Senior National Society Development and Partnership Adviser, British Red Cross Reading the latest update on the Strategy 2030 ‘Platform for Change’ website, there are 2 clear calls to change. A call for us to be even better able to save lives, accompany people and support their resilience. And a call for us to transform as organisations on a global scale, and to challenge ourselves on how we work as well as what we do. We will not remain relevant humanitarian actors unless every part of our International Red Cross and Red Crescent movement can increase its ability to learn and adapt to the world around us. And my experience as a National Society Development and Partnership Adviser, is that the issue of how we change and develop our internal capacity for change is often overlooked. As a movement, we currently focus on ‘assessment’ more than ‘change management’. Organisations are often seen as ‘machines with broken parts’ and our default tendency is to treat change as a technical issue, which is separated from the human dynamics and emotions that will either support or prevent it. Staff and volunteers are more likely to be viewed as instruments to achieve an organisational goal, than people with hopes, needs and untapped potential. The American Red Cross’ System for Transformation and Results (STAR) tool is one of the few movement initiatives that seeks to develop an organisations overall ability to learn and change from start to finish in a sustainable way, rather than focusing on a specific technical area. But what if we look at the Movement through an Organisational Development lens, and recognise that organisations are complex, and are full of human dynamics that impact our ability to change? That they are not machines, but social systems full of emotions, interests, friendships, conflicts, politics, history?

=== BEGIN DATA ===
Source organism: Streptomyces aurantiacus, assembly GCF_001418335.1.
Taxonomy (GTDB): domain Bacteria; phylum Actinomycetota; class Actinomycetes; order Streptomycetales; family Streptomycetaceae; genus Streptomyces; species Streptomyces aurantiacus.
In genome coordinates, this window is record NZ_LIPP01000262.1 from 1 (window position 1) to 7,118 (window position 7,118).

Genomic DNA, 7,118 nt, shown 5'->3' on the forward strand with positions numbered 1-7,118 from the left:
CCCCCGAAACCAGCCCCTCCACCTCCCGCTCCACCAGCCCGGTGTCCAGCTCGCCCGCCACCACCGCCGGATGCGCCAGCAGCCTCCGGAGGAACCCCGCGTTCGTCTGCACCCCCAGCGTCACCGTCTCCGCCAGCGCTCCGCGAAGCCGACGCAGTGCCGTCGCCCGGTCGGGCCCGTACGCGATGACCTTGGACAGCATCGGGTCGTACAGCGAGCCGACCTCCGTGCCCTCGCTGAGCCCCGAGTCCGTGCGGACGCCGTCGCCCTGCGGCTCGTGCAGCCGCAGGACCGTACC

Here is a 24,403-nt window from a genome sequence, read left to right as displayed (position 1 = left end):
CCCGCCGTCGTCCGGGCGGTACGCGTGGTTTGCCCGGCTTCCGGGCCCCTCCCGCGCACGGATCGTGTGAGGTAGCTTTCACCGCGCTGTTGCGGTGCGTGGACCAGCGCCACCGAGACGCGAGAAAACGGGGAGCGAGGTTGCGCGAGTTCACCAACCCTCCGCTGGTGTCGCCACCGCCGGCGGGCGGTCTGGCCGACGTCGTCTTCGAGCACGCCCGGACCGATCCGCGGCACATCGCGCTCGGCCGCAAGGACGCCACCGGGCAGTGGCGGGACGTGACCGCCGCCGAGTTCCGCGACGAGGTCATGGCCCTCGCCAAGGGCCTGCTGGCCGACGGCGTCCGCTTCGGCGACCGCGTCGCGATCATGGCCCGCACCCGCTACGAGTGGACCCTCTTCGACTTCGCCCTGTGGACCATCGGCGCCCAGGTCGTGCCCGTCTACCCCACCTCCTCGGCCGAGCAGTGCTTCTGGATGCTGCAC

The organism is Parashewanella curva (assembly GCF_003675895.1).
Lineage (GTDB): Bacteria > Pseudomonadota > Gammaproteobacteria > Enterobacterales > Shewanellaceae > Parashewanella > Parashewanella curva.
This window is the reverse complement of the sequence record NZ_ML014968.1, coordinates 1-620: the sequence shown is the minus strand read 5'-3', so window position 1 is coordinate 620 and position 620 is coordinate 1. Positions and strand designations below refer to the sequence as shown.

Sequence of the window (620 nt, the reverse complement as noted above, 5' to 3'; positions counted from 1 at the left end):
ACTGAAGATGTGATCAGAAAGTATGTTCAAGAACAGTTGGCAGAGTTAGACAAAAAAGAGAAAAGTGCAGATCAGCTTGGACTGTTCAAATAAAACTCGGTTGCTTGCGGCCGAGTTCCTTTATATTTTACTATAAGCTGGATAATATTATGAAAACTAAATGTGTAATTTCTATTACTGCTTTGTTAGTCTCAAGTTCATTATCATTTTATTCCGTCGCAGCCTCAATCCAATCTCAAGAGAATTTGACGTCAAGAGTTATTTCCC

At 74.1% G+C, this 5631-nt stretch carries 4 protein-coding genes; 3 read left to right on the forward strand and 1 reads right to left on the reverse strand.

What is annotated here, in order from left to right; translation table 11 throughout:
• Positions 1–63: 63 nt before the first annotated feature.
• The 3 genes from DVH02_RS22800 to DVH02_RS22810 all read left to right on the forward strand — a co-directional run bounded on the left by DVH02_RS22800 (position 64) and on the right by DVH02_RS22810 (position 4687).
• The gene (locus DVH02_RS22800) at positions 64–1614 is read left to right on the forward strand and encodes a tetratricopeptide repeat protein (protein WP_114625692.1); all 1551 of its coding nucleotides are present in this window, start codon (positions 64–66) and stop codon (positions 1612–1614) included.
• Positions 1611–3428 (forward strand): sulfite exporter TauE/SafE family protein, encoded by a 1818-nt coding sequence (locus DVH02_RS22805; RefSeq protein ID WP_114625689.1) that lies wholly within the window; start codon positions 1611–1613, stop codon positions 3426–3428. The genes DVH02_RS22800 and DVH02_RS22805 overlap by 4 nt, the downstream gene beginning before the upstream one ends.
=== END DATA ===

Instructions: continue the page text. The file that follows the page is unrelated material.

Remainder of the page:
“We need to recognise that change is complex, takes time, and that change is about people and culture, rather than processes and regulations. Furthermore, crisis-affected people have not just a role to play, but have power and influence over us, as much as customers do in the private sector.” (Yves Daccord, Director General of the ICRC)
What if we recognised that changing how we work must involve the difficult work of changing our organisational behaviours and culture? What if we recognised that the humanitarian sector has systemic issues with overwork, and burnout, which is often fed by our own need to ‘rescue’ others in an ongoing ‘victim/persecutor/rescuer’ drama triangle? What if we collectively recognised that how power, control and decision-making are exercised internally will impact on staff wellbeing, and our ability to keep our staff, volunteers and communities we serve safe? What if we looked for inspiration outside our sector? For example:
- What if we ‘rolled change in’ to our organisations, starting with feedback from communities on how they experience our services, rather than ‘rolling out change’ from the centre?
- What if we focused on creating the conditions for psychological safety at work?
- What if we increased our ability to have difficult conversations in a constructive way?
- What if we focused on how to overcome our personal and organisation immunity to change in a systematic way?